Periodontal disease is a progressive infection that begins deep within the recesses of the gums. In the beginning, one may not exhibit symptoms at all. As the illness progresses, the gums become red. They bleed and start to recede. One may also think their teeth are becoming longer. That’s an illusion caused by the gums pulling toward the jawbone.

Those are the symptoms you may see. You may not see the continued build-up of an infected mass that degenerates the jawbone and destroys the ligaments holding the teeth in position. This causes the Spirochetes bacterium to spread to other body parts through the bloodstream. The bacterium in the bloodstream becomes a causal factor in several other severe conditions.

Osteoporosis is arthritis that attacks the body’s bones, reducing bone mass and deteriorating bone tissue. The disease is painful. It also exposes the person to an increased risk of bone fracture due to fragility.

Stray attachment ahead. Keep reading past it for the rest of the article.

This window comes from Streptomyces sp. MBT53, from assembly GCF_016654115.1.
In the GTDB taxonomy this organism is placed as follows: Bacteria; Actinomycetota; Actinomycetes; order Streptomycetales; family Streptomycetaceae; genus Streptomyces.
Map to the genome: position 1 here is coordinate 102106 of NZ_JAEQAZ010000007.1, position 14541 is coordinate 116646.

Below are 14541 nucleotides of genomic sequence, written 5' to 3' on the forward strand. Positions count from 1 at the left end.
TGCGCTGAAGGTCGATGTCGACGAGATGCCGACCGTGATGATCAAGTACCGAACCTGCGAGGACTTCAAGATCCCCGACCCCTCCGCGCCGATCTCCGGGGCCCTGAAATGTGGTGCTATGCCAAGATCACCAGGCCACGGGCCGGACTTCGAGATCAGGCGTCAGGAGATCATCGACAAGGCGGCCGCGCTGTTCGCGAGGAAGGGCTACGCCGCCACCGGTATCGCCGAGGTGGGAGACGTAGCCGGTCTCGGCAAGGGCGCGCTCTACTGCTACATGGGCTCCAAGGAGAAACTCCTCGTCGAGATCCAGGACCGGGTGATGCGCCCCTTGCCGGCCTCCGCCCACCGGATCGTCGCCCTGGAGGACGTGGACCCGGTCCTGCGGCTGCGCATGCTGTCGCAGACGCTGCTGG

Causal Factor in Osteoporosis

The causal factors for Osteoporosis are not well understood. It is believed that other diseases do increase the likelihood of Osteoporosis. In this case, the Osteoporosis is called secondary Osteoporosis.

It can be exacerbated by low mineral bone density. Periodontal disease and the resulting Spirochetes bacterium that finds its way through the bloodstream to other body parts can cause chronic swelling in bone joints. Infection can attack the surrounding bone tissue. Periodontal disease can speed up the degenerative process if the bone tissue is weakened due to Osteoporosis.

What happens in the jawbone with periodontal disease is a good example. There the periodontal disease directly attacks the jawbone causing it to degenerate so that it can lose its structural capability.

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